We finished the boat, and before it touched water, Sitiveni called in his uncle (or so called) from Ha'apai to proceed over a launching ceremony. He was a grizzled old man; big and bear-like. His hands were enormous. His forearms were even bigger by scale. In his old age, he had lost the use of his legs, so he walked with crutches. But he wanted to make sure I knew that he was once a feared boxer - a champion fighter.
'Dani. Are you afraid of me?
'No, sir; you are too kind.'
'I AM A CHAMPION!'
The final product, dressed for the launching ceremony. The dugout hull is Red Cedar and the ama (outrigger) is carved from Willi-Willi wood, which is much lighter but has to be replaced fairly often. The canoe is extremely heavy, probably over 300 pounds. The white cowry shells hanging from the iako (cross booms) signify a 'canoe of circumstance' - one that is not to be tampered with.
We went through this maybe three or four times before the ceremony, and once after. But this interchange nearly exhausted his knowledge of English, and so the ceremony was conducted in Tongan. Nearly 50 local kids and elders packed into Sitiveni's large fale, a long panadus hut. The old man growled for silence in Tongan: his words came out, and rolled along, in low rumbles. He had me sit to his right, and meticulously laid out a single cigarette and lighter in front of him, perfectly in line. This man would have order. No one spoke; although, stifled giggles were barely audible from the forced-silent kids. He began to chant, and in the lulls, Sitiveni would quickly try to explain in English what was going on. As the old man progressed, he became louder, his words faster, until he called for the kava - a gentle narcotic drink, made from ground kava root. I had my half-coconut worth of kava, and he turned to me and declared: "Uhiua." I nodded respectfully - and blankly.
After the ceremony, Sitiveni explained that I had been given the Ha'apai title of "talking chief" - likely one of the few palangi to ever receive this honor. Tribal chiefs will not talk directly to common folk, and so village elders appoint advisers to act as a go-between: hence the talking chief. These days, the title is mostly used to determine rank at a kava circle, that is, the drinking order. Sitiveni informed me that 'it is a good name,' and that I'll be able to 'drink early in many kava circles.' He smiled, patted me on the shoulder, and stole my slippahs.
From Tonga, I flew to Sydney for the World Dragonboat Championships. The regatta was held at the Sydney International Regatta Center, the site of the 2000 Olympic watersport events. The Premier Open U.S. crew (my team) did exceptionally well this year, winning three gold medals in the 500, 1000, and 2000 meter events. And in the 500-meter final, we set a world record. A home video of the final is posted on YouTube.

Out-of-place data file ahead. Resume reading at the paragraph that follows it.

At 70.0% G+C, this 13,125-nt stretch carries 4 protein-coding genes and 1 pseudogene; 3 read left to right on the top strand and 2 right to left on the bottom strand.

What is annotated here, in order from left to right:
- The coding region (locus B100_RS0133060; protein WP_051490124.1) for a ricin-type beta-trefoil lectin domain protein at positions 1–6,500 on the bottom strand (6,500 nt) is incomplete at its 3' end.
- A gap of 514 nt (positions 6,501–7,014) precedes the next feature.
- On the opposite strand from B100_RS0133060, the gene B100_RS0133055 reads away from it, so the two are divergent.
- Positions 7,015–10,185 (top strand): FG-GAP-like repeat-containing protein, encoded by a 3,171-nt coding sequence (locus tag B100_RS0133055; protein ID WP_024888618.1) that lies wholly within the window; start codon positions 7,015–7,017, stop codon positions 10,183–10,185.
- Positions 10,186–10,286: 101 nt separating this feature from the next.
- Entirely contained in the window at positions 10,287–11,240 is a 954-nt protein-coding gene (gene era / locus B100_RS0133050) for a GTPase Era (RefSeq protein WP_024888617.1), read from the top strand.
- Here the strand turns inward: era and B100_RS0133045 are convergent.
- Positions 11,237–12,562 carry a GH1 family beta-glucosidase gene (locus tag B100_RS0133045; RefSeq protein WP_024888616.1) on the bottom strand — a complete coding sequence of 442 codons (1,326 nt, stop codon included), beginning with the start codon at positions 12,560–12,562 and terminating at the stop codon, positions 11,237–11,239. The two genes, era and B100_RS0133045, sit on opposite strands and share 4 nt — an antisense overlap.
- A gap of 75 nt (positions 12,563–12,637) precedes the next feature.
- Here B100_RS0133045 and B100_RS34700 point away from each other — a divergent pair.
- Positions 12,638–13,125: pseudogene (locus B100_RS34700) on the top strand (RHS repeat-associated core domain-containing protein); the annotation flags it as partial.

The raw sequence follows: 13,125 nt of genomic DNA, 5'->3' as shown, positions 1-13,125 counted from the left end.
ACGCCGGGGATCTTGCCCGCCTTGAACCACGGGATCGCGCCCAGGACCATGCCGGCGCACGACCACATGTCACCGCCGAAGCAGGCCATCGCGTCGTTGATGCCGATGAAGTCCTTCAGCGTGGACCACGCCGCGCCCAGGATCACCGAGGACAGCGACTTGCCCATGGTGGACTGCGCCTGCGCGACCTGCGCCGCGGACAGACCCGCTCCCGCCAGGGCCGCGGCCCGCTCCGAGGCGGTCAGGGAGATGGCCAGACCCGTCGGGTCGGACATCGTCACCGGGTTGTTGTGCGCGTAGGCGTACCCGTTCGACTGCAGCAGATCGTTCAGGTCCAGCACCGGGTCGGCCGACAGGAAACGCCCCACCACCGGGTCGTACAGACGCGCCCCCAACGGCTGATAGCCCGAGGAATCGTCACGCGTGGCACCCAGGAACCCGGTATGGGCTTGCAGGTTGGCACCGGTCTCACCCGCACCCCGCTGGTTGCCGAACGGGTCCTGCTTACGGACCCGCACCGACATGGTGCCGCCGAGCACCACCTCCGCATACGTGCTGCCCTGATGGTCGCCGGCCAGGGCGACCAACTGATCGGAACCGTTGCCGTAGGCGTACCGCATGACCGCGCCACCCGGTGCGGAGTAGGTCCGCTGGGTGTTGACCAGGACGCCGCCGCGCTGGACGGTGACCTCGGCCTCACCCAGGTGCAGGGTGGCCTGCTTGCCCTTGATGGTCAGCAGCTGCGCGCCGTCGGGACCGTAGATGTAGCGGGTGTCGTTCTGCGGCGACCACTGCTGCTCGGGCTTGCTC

Crossing the finish line of the 500-meter final at the Sydney International Regatta Center. The time of 1:48.74 was fast enough to win gold and secure a world record. Team USA is in Lane 4, with the Philippines in Lane 3 following closely behind. Watch the race here.
I am on the left side of the boat, the port side, and so I am not visible from the viewing stands as we come down the course. During the victory lap, though, at the very end of the video, I am the shaggy blonde paddler three seats from the back.
Now, I am in the New Zealand bush, building and racing modern (fiberglass) canoes. I am living with Kris Kjeldsen, creator of the region's most common canoes - the Surfrigger and the Mahi Mahi - and a living legend in the outrigger community. He is accredited with reviving waka ama (outrigger canoe racing) in New Zealand; although, recently, he has taken a step back from racing because it has fallen into bogs of 'paddletics' (politics for paddlers).
Kris has no time or patience for 'ignorant chatter' - and I don't blame him. The outrigger racing association in New Zealand is now dominated by petty quarrels and conflicting agendas. But I'm racing anyway. I'll be competing in the national qualifiers in early December, and so I am spending a lot of time in the Surfrigger, trolling a fishing line - for dinner, fun, and extra resistance.
In the off-time, I am working in Kris' workshop, building a six-man outrigger with his workers. Here, with Kris, I'll be able to address the questions I set out to answer. Namely: How are modern builders incorporating traditional design elements? How are they preserving the ancestral ties while trying to build faster and more efficient boats?
Kris calls himself 'green at heart' and claims that he would only make slat wood canoes if it weren't so expensive; he has a deep respect for the way things were. But the sport demands faster boats, and he is forced to make fiberglass canoes in order to make a living. Perhaps this material and subsequent design innovation is alright, though; "perhaps unchanging things only pass," as Steinbeck wonders in To A God Unknown. The sport is now alive and well - and changing - in New Zealand. Waka ama has been reclaimed by the Maori community thanks, in part, to Kris.